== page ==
examples of how the code is deployed.
In one of his annual "State of the Union" messages, Bush spoke of the "wonder-working
powers" of the "goodness and idealism and faith of the American people". For a non-
American (or even a non-religious American, of which there are still a few), this
would seem like an odd, "quaint" sort of phrase for America’s highest elected
official to use. But a member of the Fundamentalist faithful would immediately recognize
the phrase as coming from the gruesomely-named hymn, "There is Power In The Blood".
In the next "State of the Union" speech, Bush deployed vivid imagery that
contained words and echoes guaranteed to resonate with Fundamentalists. When
he spoke of his belief that "History has called America and our allies to action", he knew
that his followers, hearing the potent word "call", would immediately make the necessary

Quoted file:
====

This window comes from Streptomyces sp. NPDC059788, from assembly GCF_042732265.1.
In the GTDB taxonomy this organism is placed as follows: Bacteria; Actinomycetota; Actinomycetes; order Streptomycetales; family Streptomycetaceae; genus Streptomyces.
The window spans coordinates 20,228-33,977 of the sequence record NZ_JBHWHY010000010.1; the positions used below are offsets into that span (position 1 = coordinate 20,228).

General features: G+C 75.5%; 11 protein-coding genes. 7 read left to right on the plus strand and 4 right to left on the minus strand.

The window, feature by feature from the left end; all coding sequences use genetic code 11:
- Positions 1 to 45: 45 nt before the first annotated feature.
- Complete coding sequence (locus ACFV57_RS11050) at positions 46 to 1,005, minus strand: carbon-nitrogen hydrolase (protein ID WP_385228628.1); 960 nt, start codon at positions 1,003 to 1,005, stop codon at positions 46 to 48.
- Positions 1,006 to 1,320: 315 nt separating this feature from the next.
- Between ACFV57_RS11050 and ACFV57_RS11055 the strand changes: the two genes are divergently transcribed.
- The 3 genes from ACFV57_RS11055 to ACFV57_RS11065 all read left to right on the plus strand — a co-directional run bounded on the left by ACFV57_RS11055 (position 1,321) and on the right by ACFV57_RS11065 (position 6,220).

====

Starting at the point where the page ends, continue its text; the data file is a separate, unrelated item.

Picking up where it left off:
substitution in their minds and hear "God" instead of "History". He sent the same
message in a speech to the Association of Religious Broadcasters when he stated that "we
must also remember our calling as a blessed nation to make the world better ... and
confound the designs of evil men." Continuing, Bush claimed that "Freedom is not
America’s gift to the world. It is God’s gift to humanity. Therefore, the nation which
embodies freedom should bear this gift to every human being in the whole world."
We need to step back and take a long look at this problematic word, "freedom". Note
how often Bush uses the word "freedom" in his sermon, and how often it seems to stand
out as so "odd," both in the context in which he uses it and against the realities of the Bush
project. I have come to the conclusion that, when speaking of "freedom", Bush is
employing the time-honored preacher’s tool known as the parable. When you hear a Bush